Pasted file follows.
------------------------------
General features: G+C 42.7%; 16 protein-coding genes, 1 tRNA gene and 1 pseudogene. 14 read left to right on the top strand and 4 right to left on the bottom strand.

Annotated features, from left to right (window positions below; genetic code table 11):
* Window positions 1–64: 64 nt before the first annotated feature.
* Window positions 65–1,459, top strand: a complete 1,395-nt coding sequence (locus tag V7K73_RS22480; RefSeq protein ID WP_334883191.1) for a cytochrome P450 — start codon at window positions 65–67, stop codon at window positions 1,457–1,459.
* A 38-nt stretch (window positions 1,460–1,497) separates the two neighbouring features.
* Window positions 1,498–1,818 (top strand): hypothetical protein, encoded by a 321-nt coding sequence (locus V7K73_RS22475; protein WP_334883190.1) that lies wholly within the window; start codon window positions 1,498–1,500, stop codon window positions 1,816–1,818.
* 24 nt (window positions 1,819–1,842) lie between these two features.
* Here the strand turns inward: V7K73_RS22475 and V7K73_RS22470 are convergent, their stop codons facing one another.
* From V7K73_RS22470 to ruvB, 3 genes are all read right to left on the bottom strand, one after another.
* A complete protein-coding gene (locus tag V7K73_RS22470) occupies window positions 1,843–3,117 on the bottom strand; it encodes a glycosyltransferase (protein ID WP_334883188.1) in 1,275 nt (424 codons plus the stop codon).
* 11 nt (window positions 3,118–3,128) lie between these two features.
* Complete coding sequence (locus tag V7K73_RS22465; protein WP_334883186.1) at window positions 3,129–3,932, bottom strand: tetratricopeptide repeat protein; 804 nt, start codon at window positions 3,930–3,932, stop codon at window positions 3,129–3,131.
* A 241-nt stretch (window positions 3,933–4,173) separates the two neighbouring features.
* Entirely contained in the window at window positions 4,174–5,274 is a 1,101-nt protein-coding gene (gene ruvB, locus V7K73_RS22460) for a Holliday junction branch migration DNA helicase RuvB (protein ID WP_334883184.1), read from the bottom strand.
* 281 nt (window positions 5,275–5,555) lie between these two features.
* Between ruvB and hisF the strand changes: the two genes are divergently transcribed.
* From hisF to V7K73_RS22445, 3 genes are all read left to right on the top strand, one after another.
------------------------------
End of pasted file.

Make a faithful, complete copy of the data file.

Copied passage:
General features: G+C 42.7%; 16 protein-coding genes, 1 tRNA gene and 1 pseudogene. 14 read left to right on the top strand and 4 right to left on the bottom strand.

Annotated features, from left to right (window positions below; genetic code table 11):
* Window positions 1–64: 64 nt before the first annotated feature.
* Window positions 65–1,459, top strand: a complete 1,395-nt coding sequence (locus tag V7K73_RS22480; RefSeq protein ID WP_334883191.1) for a cytochrome P450 — start codon at window positions 65–67, stop codon at window positions 1,457–1,459.
* A 38-nt stretch (window positions 1,460–1,497) separates the two neighbouring features.
* Window positions 1,498–1,818 (top strand): hypothetical protein, encoded by a 321-nt coding sequence (locus V7K73_RS22475; protein WP_334883190.1) that lies wholly within the window; start codon window positions 1,498–1,500, stop codon window positions 1,816–1,818.
* 24 nt (window positions 1,819–1,842) lie between these two features.
* Here the strand turns inward: V7K73_RS22475 and V7K73_RS22470 are convergent, their stop codons facing one another.
* From V7K73_RS22470 to ruvB, 3 genes are all read right to left on the bottom strand, one after another.
* A complete protein-coding gene (locus tag V7K73_RS22470) occupies window positions 1,843–3,117 on the bottom strand; it encodes a glycosyltransferase (protein ID WP_334883188.1) in 1,275 nt (424 codons plus the stop codon).
* 11 nt (window positions 3,118–3,128) lie between these two features.
* Complete coding sequence (locus tag V7K73_RS22465; protein WP_334883186.1) at window positions 3,129–3,932, bottom strand: tetratricopeptide repeat protein; 804 nt, start codon at window positions 3,930–3,932, stop codon at window positions 3,129–3,131.
* A 241-nt stretch (window positions 3,933–4,173) separates the two neighbouring features.
* Entirely contained in the window at window positions 4,174–5,274 is a 1,101-nt protein-coding gene (gene ruvB, locus V7K73_RS22460) for a Holliday junction branch migration DNA helicase RuvB (protein ID WP_334883184.1), read from the bottom strand.
* 281 nt (window positions 5,275–5,555) lie between these two features.
* Between ruvB and hisF the strand changes: the two genes are divergently transcribed.
* From hisF to V7K73_RS22445, 3 genes are all read left to right on the top strand, one after another.